THE heartbroken mum of an NHS worker who was knifed to death by gang members has shared an emotional tribute to him as his killers were convicted today.
David Gomoh, 24, was repeatedly stabbed in the street in Canning Town, London on April 26 last year as he spoke to his girlfriend on the phone.
The marketing graduate, who worked in NHS procurement, staggered back to his home in east London and bled to death in front of his horrified family.
David Ture, 19, of no fixed address; Vagnei Colubali, 22, of Cambridge; Muhammad Jalloh, 19, of no fixed address, and a 17 year-old boy from Telford, Shropshire, were found guilty of Mr Gomoh's murder following a trial at the Old Bailey.
The defendants were also convicted of conspiracy to cause grievous bodily harm with intent to another man who got away and has never been identified.
After the verdict, David’s mum Marian said: “David’s murder is without doubt the hardest thing my family and I have been through. It is something that no parent should ever go through.
"While this has been painful beyond words, I am beyond grateful to God that today we have seen justice and the four men who took my son’s life have been found guilty.
“The family would like to thank all the first responders on the scene that fateful night; the media, the police, especially the investigating officers, who have worked so hard to secure justice for David Jason Junior Gomoh, who was such a charismatic, intelligent and focused young gentleman.
“Nothing will bring back a life that was so full of promise and hope, a life that was brutally taken away from us; but we are grateful that now we can begin to mourn and build a fitting legacy for David.”
Jurors heard the victim had nothing to do with gangs, but was nonetheless targeted in an ongoing feud involving the "petty but fatal game of one-upmanship" played out on the streets of London.
Afterwards, investigators uncovered sketches by one of his killers which revealed a chilling "picturebook story" of the events leading up to the murder.
Jurors deliberated for almost 15 hours before returning the verdicts of guilty on all counts.
Members of Mr Gomoh's family attended court in person on Wednesday and gasped as the verdicts were read out.
PICKED AT RANDOM
The trial had heard how Mr Gomoh was picked at random by the Northside Newham Gang to send a message to rival Custom House and Beckton gangs.
The defendants armed themselves with knives, changed clothes and got a stolen car with false number plates before setting off to south Newham to find someone to attack.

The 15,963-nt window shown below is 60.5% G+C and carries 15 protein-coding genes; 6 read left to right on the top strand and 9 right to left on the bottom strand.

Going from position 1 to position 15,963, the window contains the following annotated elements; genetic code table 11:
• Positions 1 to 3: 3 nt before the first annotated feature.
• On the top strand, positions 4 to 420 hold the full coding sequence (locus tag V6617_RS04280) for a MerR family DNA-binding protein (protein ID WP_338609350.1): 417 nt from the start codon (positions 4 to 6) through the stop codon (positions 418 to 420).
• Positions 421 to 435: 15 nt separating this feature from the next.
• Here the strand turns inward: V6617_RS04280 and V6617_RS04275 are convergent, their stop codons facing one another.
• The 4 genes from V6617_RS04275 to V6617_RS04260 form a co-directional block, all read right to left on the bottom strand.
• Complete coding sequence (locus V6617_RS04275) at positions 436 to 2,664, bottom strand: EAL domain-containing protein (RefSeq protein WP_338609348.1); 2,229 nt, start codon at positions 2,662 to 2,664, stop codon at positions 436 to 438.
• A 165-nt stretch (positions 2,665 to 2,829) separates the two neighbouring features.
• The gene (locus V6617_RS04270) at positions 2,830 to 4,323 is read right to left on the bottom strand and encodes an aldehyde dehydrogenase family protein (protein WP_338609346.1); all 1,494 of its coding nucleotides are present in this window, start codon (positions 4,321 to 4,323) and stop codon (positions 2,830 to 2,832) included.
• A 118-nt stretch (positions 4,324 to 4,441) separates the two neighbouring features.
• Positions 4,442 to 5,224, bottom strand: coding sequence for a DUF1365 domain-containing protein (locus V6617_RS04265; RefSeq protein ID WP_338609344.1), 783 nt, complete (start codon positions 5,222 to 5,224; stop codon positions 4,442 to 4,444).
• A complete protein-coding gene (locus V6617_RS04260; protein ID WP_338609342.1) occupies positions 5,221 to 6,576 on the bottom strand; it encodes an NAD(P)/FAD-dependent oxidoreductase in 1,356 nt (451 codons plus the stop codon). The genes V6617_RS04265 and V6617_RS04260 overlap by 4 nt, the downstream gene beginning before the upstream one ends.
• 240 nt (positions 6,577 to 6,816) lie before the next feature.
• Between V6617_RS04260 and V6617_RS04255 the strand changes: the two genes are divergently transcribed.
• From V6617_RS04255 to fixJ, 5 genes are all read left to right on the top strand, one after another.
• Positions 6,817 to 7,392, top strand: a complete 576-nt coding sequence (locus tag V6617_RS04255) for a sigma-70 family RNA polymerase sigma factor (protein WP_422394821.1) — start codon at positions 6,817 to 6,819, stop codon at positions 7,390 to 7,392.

They first chased an unidentified man who managed to run away. Less than an hour later, Mr Gomoh left his home address in Custom House to go to the local supermarket.
He was chatting to his girlfriend on a mobile phone who heard someone demand "where are you from" and sounds of a struggle.
After inflicting multiple stab wounds, the attackers fled in a stolen car driven by Colubali. A pair of sunglasses left at the murder scene was found to have the 17-year-old defendant's DNA on it.
A second pair of glasses inside the discarded getaway car had Jalloh's DNA on it.
Police uncovered a series of drawings from Ture's bedroom showing a number of young men carrying out a stabbing in order to attack one of their rivals.
The sketches not only showed the location of Mr Gomoh's murder in Freemasons Road but the clothes the defendants had worn.
Detectives said the sketches were a "picturebook story of the events leading up to the murder", and included detail only the killers would have known.
Prosecutor Oliver Glasgow QC said: "What had David Gomoh done to deserve such a fate? He had the misfortune to live in an area of London that is frequented by rival gangs."
He said the murder was not a case of mistaken identity as the attackers did not care whom the killed, only where they came from.
The defendants all denied being present at the scene of the killing.
Jalloh admitted associating with a gang in his work as a drug dealer.
The court heard he had two convictions for carrying knives and Ture had a conviction for wounding with a knife.
Mark Lucraft QC, recorder of London, thanked jurors for their efforts during the trial, which lasted just over six and half weeks.
A sentencing date was set for September 17.
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